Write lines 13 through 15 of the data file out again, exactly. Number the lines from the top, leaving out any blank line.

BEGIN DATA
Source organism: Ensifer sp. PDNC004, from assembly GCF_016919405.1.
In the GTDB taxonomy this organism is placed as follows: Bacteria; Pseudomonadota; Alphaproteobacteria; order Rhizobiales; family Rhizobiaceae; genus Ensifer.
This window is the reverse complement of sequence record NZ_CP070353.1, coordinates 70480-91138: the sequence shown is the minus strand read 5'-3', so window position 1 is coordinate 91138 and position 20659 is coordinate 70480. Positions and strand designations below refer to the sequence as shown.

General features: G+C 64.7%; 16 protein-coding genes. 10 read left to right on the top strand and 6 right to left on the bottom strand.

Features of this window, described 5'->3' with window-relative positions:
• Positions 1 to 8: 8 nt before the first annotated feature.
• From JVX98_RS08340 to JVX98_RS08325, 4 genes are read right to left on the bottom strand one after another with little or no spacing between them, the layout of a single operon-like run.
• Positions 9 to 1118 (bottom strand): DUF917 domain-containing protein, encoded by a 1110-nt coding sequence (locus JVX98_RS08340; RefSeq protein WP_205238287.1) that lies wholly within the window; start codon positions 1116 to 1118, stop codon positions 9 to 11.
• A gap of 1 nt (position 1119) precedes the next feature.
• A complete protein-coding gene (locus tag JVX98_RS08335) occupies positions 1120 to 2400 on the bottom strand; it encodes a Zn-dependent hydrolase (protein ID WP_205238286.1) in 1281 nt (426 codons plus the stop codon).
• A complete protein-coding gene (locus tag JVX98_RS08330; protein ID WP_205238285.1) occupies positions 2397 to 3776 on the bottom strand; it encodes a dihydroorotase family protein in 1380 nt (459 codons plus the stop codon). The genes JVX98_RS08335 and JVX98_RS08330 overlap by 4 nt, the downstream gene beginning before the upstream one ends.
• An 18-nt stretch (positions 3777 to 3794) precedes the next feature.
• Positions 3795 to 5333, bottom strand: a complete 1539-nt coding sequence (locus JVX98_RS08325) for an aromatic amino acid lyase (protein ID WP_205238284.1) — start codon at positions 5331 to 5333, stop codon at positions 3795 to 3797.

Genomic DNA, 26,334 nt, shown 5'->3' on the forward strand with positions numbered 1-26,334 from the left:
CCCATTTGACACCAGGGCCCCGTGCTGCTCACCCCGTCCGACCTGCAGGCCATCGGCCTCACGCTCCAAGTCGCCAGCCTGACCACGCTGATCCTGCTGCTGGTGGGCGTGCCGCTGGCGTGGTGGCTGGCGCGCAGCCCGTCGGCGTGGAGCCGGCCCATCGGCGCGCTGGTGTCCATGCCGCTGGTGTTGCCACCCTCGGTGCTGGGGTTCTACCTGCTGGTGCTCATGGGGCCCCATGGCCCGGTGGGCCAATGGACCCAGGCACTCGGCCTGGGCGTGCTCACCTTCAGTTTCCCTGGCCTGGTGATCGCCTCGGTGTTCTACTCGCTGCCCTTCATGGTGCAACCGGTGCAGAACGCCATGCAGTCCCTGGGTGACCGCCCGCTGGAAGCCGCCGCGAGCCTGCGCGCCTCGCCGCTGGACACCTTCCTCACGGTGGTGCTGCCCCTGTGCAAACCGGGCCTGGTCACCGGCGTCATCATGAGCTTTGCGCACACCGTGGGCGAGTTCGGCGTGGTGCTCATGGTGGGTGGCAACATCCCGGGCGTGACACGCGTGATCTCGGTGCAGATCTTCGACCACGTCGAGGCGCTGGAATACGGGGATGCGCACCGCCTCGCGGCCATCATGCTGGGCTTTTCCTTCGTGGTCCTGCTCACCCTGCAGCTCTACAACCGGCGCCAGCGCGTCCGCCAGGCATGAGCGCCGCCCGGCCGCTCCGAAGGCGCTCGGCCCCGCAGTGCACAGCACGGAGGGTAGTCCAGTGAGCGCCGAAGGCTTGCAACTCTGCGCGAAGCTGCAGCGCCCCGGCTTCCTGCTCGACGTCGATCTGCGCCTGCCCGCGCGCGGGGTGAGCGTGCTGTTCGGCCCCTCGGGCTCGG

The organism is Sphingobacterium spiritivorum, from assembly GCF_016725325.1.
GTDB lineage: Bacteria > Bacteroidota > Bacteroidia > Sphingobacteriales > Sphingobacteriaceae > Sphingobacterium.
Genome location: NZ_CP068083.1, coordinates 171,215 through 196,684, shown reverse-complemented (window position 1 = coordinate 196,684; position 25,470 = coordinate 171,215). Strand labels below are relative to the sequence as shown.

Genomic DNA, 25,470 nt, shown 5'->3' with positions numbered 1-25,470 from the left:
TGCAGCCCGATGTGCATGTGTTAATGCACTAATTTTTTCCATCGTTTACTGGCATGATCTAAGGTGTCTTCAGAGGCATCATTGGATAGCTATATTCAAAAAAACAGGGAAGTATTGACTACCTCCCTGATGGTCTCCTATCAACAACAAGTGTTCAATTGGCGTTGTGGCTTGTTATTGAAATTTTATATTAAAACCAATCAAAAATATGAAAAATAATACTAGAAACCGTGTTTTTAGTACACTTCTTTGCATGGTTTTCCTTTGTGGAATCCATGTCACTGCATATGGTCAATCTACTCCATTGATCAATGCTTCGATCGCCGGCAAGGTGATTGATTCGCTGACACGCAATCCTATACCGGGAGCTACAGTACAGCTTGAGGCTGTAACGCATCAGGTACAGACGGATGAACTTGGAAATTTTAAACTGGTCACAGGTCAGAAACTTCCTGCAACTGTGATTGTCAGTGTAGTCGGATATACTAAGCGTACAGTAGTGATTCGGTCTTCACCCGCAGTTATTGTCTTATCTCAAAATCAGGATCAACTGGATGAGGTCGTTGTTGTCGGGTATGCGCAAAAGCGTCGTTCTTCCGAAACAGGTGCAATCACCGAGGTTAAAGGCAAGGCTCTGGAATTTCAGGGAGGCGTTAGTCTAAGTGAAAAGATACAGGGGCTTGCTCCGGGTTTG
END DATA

• Positions 3795 to 5333, bottom strand: a complete 1539-nt coding sequence (locus JVX98_RS08325) for an aromatic amino acid lyase (protein ID WP_205238284.1) — start codon at positions 5331 to 5333, stop codon at positions 3795 to 3797.

Genomic DNA, 26,334 nt, shown 5'->3' on the forward strand with positions numbered 1-26,334 from the left:
CCCATTTGACACCAGGGCCCCGTGCTGCTCACCCCGTCCGACCTGCAGGCCATCGGCCTCACGCTCCAAGTCGCCAGCCTGACCACGCTGATCCTGCTGCTGGTGGGCGTGCCGCTGGCGTGGTGGCTGGCGCGCAGCCCGTCGGCGTGGAGCCGGCCCATCGGCGCGCTGGTGTCCATGCCGCTGGTGTTGCCACCCTCGGTGCTGGGGTTCTACCTGCTGGTGCTCATGGGGCCCCATGGCCCGGTGGGCCAATGGACCCAGGCACTCGGCCTGGGCGTGCTCACCTTCAGTTTCCCTGGCCTGGTGATCGCCTCGGTGTTCTACTCGCTGCCCTTCATGGTGCAACCGGTGCAGAACGCCATGCAGTCCCTGGGTGACCGCCCGCTGGAAGCCGCCGCGAGCCTGCGCGCCTCGCCGCTGGACACCTTCCTCACGGTGGTGCTGCCCCTGTGCAAACCGGGCCTGGTCACCGGCGTCATCATGAGCTTTGCGCACACCGTGGGCGAGTTCGGCGTGGTGCTCATGGTGGGTGGCAACATCCCGGGCGTGACACGCGTGATCTCGGTGCAGATCTTCGACCACGTCGAGGCGCTGGAATACGGGGATGCGCACCGCCTCGCGGCCATCATGCTGGGCTTTTCCTTCGTGGTCCTGCTCACCCTGCAGCTCTACAACCGGCGCCAGCGCGTCCGCCAGGCATGAGCGCCGCCCGGCCGCTCCGAAGGCGCTCGGCCCCGCAGTGCACAGCACGGAGGGTAGTCCAGTGAGCGCCGAAGGCTTGCAACTCTGCGCGAAGCTGCAGCGCCCCGGCTTCCTGCTCGACGTCGATCTGCGCCTGCCCGCGCGCGGGGTGAGCGTGCTGTTCGGCCCCTCGGGCTCGG